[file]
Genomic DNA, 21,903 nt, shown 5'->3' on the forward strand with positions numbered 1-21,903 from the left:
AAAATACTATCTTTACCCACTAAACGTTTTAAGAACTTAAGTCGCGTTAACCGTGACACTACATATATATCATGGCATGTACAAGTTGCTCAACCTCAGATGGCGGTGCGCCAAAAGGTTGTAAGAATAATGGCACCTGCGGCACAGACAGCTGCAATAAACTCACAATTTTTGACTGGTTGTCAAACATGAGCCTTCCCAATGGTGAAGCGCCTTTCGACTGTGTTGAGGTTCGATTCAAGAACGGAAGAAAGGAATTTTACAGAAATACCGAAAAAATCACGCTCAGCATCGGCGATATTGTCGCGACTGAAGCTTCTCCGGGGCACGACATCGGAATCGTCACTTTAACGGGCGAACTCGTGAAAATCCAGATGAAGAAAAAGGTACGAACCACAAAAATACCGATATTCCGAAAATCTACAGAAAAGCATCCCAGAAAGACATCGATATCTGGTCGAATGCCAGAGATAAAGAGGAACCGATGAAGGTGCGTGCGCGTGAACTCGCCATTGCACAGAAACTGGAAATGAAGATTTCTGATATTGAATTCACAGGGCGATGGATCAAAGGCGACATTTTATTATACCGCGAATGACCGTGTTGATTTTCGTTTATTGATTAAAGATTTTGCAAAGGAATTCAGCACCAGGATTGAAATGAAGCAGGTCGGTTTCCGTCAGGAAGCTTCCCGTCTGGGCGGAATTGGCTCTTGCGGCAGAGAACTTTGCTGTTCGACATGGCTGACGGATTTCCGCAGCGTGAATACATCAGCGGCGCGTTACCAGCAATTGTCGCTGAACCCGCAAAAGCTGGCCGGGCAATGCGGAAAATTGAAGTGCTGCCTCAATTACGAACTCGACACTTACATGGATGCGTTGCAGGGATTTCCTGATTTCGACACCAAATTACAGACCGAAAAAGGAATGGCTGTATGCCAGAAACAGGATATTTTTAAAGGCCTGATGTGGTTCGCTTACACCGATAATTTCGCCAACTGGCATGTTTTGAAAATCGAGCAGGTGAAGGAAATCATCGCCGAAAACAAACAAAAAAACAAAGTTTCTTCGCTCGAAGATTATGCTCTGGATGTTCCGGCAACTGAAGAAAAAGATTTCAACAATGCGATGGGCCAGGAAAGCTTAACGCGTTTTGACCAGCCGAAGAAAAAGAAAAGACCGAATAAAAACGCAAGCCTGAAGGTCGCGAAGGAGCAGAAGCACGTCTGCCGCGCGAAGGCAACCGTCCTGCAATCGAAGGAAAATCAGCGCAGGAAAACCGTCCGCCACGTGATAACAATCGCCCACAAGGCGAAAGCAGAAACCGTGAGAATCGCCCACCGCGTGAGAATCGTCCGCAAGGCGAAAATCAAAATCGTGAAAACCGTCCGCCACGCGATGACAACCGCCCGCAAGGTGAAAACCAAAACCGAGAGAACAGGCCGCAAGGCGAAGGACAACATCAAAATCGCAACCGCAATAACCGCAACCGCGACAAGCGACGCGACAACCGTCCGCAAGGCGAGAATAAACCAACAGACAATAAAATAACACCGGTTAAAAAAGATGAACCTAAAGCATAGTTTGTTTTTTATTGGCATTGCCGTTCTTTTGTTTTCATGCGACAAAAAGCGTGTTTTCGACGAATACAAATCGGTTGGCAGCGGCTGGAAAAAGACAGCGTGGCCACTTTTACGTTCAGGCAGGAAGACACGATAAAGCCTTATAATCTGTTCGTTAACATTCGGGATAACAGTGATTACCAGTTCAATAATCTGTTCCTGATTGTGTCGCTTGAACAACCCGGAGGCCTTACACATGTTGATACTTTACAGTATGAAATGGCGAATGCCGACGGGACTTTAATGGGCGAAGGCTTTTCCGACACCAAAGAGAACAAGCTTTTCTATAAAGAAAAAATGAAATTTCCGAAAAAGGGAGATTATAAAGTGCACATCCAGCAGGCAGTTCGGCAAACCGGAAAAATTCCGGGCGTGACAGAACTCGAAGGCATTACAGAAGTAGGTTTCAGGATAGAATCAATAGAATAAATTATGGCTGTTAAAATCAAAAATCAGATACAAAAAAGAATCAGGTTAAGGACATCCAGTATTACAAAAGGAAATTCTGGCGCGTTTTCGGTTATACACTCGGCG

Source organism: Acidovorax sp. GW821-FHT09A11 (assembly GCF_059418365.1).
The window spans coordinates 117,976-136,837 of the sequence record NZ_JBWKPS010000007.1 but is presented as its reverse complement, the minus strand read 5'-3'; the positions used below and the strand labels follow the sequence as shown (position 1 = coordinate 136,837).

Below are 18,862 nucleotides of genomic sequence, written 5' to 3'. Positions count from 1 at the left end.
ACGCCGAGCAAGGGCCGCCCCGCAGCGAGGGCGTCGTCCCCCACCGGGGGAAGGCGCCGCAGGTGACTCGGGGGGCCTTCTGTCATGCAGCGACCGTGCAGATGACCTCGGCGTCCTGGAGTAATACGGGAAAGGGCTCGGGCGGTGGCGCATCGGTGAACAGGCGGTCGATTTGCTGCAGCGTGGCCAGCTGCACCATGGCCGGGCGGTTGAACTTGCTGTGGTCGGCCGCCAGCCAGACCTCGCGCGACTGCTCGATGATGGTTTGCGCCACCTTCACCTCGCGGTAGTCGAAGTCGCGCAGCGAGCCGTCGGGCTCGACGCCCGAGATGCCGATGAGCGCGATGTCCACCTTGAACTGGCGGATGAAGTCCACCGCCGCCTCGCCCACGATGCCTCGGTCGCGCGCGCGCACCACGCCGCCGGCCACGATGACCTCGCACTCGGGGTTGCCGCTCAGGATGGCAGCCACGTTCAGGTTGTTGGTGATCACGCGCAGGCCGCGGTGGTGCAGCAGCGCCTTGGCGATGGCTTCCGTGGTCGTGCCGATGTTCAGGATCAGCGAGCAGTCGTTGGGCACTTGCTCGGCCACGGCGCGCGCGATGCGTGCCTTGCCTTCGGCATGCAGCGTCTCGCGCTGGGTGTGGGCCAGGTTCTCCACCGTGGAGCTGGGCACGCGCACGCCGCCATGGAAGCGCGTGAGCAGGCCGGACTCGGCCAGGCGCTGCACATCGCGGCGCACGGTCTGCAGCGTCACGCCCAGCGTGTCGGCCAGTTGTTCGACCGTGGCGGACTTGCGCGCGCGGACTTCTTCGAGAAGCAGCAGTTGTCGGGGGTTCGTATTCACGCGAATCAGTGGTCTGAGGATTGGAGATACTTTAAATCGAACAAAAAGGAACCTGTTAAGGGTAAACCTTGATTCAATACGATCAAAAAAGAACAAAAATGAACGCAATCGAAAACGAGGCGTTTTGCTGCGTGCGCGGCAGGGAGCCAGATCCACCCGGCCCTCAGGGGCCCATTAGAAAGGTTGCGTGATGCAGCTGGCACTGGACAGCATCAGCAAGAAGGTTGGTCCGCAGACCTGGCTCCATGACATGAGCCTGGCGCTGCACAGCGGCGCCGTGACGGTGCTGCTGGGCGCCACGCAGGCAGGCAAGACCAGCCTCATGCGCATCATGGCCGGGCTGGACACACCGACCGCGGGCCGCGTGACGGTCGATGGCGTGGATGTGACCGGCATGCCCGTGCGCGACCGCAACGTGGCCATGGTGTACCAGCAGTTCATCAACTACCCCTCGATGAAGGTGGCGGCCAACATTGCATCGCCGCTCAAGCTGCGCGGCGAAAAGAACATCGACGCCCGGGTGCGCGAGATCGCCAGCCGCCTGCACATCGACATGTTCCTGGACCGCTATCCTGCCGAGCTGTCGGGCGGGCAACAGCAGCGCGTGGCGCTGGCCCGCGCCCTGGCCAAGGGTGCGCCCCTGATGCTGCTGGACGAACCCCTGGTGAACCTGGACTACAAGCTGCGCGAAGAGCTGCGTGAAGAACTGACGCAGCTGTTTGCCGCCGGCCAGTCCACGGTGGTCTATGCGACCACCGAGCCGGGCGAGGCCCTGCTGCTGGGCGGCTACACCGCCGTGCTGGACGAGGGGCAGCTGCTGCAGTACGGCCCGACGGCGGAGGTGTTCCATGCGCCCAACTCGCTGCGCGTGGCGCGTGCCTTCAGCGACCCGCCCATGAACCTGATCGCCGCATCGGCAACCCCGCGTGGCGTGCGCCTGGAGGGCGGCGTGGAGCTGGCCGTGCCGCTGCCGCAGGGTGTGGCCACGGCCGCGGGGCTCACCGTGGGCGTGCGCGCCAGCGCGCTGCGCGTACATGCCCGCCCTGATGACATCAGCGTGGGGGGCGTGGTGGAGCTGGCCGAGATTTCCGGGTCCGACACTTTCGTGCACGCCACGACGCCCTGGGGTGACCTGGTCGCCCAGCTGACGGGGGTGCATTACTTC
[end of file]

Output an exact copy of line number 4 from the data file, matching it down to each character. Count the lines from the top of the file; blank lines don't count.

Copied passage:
The window spans coordinates 117,976-136,837 of the sequence record NZ_JBWKPS010000007.1 but is presented as its reverse complement, the minus strand read 5'-3'; the positions used below and the strand labels follow the sequence as shown (position 1 = coordinate 136,837).